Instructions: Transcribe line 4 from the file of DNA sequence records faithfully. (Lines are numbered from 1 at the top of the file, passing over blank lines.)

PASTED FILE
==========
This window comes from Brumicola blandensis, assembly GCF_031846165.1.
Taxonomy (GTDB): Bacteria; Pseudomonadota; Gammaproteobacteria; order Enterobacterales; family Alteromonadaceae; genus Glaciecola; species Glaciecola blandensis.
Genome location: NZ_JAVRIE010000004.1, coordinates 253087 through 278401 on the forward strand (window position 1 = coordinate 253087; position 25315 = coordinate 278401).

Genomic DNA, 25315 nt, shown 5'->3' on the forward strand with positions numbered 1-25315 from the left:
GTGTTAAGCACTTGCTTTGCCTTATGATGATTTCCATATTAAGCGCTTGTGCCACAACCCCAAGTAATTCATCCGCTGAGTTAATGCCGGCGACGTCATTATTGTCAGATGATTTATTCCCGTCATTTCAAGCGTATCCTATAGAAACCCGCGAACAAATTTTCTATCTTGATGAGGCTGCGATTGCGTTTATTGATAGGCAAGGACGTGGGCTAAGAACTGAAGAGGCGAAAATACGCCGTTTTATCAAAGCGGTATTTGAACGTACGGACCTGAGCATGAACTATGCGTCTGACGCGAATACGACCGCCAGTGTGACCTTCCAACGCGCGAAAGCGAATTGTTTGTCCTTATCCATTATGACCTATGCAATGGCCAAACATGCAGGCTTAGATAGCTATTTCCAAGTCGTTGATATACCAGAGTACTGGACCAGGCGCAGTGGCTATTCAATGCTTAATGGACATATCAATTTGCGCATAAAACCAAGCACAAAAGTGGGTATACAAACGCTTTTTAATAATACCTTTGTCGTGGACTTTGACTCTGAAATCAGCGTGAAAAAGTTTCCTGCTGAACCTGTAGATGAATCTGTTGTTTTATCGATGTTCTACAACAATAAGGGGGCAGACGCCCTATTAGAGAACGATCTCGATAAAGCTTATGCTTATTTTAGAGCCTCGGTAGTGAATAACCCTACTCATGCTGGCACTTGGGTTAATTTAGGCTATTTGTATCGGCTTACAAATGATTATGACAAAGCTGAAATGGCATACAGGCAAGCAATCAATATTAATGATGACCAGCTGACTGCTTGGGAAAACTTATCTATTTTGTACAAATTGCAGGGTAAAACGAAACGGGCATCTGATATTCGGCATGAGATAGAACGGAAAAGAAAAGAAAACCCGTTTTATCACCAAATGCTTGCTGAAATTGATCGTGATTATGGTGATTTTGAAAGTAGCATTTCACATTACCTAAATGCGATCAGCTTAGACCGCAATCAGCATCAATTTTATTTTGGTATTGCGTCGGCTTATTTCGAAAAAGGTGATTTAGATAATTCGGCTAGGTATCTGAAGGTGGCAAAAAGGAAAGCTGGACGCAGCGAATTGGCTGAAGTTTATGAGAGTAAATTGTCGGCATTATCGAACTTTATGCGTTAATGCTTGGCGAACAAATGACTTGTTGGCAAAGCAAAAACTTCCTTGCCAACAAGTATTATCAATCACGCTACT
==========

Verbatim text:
Genomic DNA, 25315 nt, shown 5'->3' on the forward strand with positions numbered 1-25315 from the left: